On January 5, 2024, an Alaska Airlines Boeing 737 MAX 9 made global headlines, when a door plug blew off while the aircraft was inflight. This caused the FAA to temporarily ground the Boeing 737 MAX 9, so that regulators could investigate what happened. The jet is now flying again, but with updated inspection guidelines.
Given the Boeing 737 MAX’s history, there have been a lot of questions about what caused this incident. At first we wondered if there was a bigger issue with the 737 MAX 9, or what could cause a door just blow off while inflight?
Well, the National Transportation Safety Board (NTSB) has just published its preliminary findings regarding this incident, and the cause is exactly what had been rumored in recent weeks.
In this post:
Boeing forgot to install bolts on 737 MAX 9 door plug
While it’s worth reading the entire 19-page NTSB report about what happened, let me summarized what caused this incident:
- Spirit AeroSystems manufactures the fuselage of the 737 MAX 9; the door plug was manufactured in Malaysia on March 24, 2023, and was sent to Spirit AeroSystems’ Wichita facility on May 10, 2023
- The door plug was installed and rigged on the fuselage, and then shipped to Boeing on August 20, 2023, arriving at Boeing’s Renton facility on August 31, 2023
- On September 1, 2023, records show that a report was written about five damaged rivets on the edge frame forward of the left door plug; in order to repair this, four bolts had to be removed from the door plug
- The rivets were repaired correctly, but then the door plug was re-installed without the four bolts, which is obviously the major issue that caused this mess
- The NTSB notes that “the investigation continues to determine what manufacturing documents were used to authorize the opening and closing of the left MED plug during the rivet rework”
Even at this point, Boeing hasn’t been able to provide any documentation about who opened and closed the door plug, how it was done, and with what authorization. While this isn’t contained in the NTSB report, a whistleblower previously claimed that this slipped through the cracks because Boeing has a process failure whereby it uses two separate systems to record what work has been completed.
The systems obviously aren’t in sync, and that’s what caused this. Still, one has to wonder if the people putting the door plug back on without bolts knew something wasn’t right, or if this is such an easy mistake to make?
I’m not sure if this is a good or bad update
On the one hand, I suppose it’s good news that there’s not actually an additional, consistent problem with the 737 MAX, but rather there was an error that can easily be traced.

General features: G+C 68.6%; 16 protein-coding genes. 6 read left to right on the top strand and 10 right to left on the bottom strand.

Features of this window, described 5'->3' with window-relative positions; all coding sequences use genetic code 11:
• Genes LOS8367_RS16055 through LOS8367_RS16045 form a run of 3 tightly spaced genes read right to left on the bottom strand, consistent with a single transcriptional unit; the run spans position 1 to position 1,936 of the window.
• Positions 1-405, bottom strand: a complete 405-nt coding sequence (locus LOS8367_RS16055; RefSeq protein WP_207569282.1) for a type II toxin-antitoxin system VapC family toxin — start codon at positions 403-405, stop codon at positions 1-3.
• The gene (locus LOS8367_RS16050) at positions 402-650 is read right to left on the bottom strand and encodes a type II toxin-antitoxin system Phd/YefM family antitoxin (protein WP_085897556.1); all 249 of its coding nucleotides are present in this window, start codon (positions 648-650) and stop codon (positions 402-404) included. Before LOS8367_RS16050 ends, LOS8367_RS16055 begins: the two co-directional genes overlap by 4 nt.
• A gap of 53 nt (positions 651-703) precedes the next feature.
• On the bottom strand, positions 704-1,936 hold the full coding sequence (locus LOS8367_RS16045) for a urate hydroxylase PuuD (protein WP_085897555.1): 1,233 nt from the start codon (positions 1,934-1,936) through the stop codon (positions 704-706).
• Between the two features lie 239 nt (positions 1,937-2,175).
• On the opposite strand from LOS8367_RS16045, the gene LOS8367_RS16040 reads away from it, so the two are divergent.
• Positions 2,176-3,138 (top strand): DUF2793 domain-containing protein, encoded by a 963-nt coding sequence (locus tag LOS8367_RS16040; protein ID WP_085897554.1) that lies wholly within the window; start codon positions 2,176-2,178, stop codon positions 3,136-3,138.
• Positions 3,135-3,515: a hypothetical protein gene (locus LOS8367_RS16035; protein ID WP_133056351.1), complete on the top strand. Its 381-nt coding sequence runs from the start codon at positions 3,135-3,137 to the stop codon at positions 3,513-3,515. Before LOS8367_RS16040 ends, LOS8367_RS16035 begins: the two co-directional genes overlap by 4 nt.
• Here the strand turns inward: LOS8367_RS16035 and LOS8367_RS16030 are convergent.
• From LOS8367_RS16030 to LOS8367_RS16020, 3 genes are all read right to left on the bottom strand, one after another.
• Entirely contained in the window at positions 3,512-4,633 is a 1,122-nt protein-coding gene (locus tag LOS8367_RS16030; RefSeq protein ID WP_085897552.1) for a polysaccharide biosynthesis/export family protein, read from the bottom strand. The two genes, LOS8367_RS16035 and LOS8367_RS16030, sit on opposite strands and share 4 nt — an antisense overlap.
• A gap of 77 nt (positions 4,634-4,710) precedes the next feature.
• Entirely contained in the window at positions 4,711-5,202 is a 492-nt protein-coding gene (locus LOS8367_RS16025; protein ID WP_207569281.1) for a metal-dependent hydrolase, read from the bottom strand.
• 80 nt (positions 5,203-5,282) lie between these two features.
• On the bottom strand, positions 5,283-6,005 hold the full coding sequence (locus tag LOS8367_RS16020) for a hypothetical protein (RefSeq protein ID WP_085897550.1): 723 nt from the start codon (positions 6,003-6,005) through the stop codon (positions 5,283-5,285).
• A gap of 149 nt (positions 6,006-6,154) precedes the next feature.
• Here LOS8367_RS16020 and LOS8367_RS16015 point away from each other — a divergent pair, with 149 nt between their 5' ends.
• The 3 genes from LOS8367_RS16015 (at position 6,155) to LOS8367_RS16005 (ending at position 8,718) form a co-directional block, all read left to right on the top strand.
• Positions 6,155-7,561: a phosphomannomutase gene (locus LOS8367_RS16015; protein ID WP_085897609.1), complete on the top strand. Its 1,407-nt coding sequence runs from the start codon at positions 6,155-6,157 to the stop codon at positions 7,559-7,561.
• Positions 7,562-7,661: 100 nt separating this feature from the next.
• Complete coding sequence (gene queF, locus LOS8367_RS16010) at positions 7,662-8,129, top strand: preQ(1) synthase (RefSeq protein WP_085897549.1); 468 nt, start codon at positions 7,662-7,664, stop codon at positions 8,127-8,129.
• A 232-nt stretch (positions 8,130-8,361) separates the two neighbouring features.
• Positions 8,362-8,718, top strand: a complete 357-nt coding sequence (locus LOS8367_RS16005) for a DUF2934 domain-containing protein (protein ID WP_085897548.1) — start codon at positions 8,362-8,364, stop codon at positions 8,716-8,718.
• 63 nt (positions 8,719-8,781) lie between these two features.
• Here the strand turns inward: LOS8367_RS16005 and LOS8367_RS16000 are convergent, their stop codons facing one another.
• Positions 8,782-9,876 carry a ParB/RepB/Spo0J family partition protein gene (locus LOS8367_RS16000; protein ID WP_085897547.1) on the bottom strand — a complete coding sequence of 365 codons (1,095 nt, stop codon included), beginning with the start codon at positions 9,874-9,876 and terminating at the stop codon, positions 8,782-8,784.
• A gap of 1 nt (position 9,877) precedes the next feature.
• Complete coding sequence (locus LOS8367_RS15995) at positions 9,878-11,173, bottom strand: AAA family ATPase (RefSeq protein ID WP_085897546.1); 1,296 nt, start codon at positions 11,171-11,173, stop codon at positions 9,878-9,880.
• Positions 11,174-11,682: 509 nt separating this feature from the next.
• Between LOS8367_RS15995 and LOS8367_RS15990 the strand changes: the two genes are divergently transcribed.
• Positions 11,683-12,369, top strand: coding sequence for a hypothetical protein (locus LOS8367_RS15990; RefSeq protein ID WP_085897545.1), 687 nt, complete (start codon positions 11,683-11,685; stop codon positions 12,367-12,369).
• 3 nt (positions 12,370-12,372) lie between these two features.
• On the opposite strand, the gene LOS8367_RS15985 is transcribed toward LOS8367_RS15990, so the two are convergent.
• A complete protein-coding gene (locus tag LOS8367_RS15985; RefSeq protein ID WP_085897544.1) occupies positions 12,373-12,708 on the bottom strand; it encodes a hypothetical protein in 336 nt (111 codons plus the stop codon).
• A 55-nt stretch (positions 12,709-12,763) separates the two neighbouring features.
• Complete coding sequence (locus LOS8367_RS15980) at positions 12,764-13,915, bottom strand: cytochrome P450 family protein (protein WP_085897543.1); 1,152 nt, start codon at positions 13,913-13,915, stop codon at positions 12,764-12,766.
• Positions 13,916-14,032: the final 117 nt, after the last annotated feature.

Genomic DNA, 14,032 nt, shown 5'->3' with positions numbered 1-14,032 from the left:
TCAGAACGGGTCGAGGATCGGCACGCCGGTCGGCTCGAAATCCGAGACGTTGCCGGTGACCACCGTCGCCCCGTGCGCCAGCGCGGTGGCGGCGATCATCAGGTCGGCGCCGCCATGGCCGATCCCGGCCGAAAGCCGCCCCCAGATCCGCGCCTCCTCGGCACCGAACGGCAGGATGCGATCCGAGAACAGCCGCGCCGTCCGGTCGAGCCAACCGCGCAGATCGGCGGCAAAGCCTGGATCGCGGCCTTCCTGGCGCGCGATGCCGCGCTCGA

On the other hand, how the heck does an aircraft manufacturer have a process in place whereby a repair is performed, four bolts are missing, and there are no quality control measures in place? Even a month after the incident, Boeing still doesn’t know who performed this repair work?
How is that even remotely excusable for a company that is the United States’ largest exporter, and which has been producing planes for decades? And how is it possible that this is the process after Boeing got so much scrutiny regarding the 737 MAX, after it was grounded for nearly a couple of years?
There are still quite a few questions, though, even beyond accountability surrounding who installed this door. For example, 737 MAX 9 operators performed inspections on aircraft following the incident in recent weeks, and many found loose bolts. Are those loose bolts normal, since that seems to be different than this situation, where the plane was just missing four bolts?
The NTSB has now released its preliminary report into the Alaska Boeing 737 MAX 9 incident, where a door plug blew out. We now know that when the fuselage of this particular jet was sent from Spirit AeroSystems to Boeing, there was an issue with some of the rivets that required a repair.
The repair required removing a door plug (and four bolts), but somehow the people performing the work forgot to install the bolts once the work was complete. While there are supposed to be quality checks in place, those just didn’t happen, as it seems that Boeing has a bit of a paperwork issue.
I can’t decide if it’s reassuring to think that there’s not a bigger issue with the aircraft, or terrifying to think that Boeing’s quality control is so poor.
What do you make about the preliminary NTSB report about the 737 MAX 9 incident?